Every Tuesday, Mary McCarty and a group of volunteers sets up a small table outside a London, Ont., church to hand out free cannabis and cannabis edibles to a line of people that often runs well down the block.
She's part of a group called the Cannabis Substitution Program, a volunteer-run organization that hands out free cannabis and cannabis edibles to people who use drugs.
The group claims "high-dose" edibles — as much as 100 mg of tetrahydrocannabinol (THC) served in baked goods — can serve as a treatment and replacement for opioids and other drugs.
The cannabis is donated and paid for by private citizens, it says.
McCarty and other volunteers have been handing it out in London since April, with similar initiatives in Halifax and Vancouver.
"I thought, 'You know what? London needs one of these,'" McCarty said. "It's ridiculous what's going on."
She said she's seen first hand how cannabis has changed the lives of people suffering from addiction.
"People come and thank us all the time."
Experts say evidence is lacking
But evidence supporting the claims is scarce, a researcher says.
"I'm not aware of any evidence to suggest that would be effective as a substitute for opioid-related dependence and addiction," said Steven Laviolette, professor in the School of Medicine and Dentistry at Western University in London.
Laviolette's research focuses on neurobiological and developmental mechanisms underlying various psychiatric disorders, including opioid addiction. He said high doses of THC may even be counterproductive in trying to give up opioids.
"THC has been shown to cause overactivation of addiction pathways in the brain," he said. "It could make it even worse because THC would be ramping up the brain's addiction pathways and could potentially make problems like relapse and withdrawal an even greater issue for people suffering with opioid dependence."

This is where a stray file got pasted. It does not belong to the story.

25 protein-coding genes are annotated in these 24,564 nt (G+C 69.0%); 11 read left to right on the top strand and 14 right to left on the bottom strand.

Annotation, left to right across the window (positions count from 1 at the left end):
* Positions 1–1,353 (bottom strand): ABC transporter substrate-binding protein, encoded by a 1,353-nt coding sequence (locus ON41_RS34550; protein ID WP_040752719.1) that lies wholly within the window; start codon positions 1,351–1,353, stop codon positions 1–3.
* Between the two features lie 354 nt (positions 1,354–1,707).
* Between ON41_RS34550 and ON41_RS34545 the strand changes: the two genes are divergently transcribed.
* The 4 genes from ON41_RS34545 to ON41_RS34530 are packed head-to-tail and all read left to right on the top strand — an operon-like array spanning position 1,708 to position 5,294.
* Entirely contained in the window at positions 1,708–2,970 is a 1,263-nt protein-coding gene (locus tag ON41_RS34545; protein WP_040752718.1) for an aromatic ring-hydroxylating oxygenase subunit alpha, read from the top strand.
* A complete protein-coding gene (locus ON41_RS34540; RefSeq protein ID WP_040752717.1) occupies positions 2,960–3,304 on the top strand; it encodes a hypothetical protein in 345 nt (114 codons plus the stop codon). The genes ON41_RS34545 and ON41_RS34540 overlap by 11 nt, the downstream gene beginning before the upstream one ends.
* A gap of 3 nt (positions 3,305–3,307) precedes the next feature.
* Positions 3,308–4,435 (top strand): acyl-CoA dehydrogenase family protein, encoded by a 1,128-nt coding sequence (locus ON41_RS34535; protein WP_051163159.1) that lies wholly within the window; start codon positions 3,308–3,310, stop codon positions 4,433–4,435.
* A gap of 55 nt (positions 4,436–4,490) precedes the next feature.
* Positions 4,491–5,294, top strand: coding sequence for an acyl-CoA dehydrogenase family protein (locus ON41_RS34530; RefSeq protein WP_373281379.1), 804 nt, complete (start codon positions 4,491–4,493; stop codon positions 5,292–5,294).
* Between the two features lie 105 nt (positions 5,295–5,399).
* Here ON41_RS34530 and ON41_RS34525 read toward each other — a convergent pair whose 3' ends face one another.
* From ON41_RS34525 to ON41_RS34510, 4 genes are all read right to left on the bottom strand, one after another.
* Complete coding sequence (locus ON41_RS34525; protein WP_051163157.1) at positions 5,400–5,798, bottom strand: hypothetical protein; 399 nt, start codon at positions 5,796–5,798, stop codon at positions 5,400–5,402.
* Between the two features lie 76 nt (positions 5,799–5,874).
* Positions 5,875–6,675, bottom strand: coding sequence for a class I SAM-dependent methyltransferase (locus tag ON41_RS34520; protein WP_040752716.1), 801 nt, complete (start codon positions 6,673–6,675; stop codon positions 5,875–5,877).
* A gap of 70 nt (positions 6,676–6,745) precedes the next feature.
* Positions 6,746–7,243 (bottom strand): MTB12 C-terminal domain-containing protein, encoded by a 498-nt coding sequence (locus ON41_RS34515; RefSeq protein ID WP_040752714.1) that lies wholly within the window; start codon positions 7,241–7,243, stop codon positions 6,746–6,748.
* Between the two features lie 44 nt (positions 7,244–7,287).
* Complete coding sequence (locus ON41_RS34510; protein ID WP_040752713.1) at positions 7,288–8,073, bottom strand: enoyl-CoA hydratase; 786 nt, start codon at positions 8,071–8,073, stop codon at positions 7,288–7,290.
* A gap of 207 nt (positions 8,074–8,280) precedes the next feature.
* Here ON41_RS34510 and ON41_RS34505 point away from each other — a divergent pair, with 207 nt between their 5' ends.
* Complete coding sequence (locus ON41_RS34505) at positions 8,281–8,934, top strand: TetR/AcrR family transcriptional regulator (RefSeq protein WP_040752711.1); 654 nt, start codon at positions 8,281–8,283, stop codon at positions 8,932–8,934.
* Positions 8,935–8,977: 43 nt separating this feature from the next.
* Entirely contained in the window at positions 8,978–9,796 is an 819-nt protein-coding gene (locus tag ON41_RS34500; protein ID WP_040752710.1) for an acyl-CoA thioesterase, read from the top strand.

But he said that doesn't mean cannabis products can't be used to help treat addiction.
He has conducted research into the use of cannabidiol (CBD), another compound found in cannabis, in treating amphetamine addiction.
"We were able to show that it quite literally blocked the activation of these drugs on the dopamine neurons, so the neurons would stop firing in the presence of CBD," he said. "That has really strong implications for CBD as an anti-addiction treatment."
He said there has been promising research in the United States about CBD as a potential aid in treating opioid addiction as well.
While THC may not be an effective treatment for opioid addiction, said Laviolette, it may be helpful with some of the symptoms of opioid withdrawal — like nausea and tremors.
"But it's putting a bandage on [the problem], right?" he said. "It's not solving the underlying addictive properties. It's not solving the underlying opioid-related changes in the brain."
Group wants permanent location
Supporters say they've seen those effects first hand.
"To be honest, weed will never cure dope sickness," said Stefan Nichol, outreach director at Impact Church, and a supporter of the substitution program. "But it does help people sleep through a day of it."
Word has caught on that edibles are available, and while volunteers are only doing handouts for about two hours per week, as many as 200 people will line up.
McCarty said the next step is a permanent storefront in London to help provide low-barrier access to cannabis for people who can't afford to purchase from other retailers.
She plans to move to Winnipeg soon, and intends to start another program.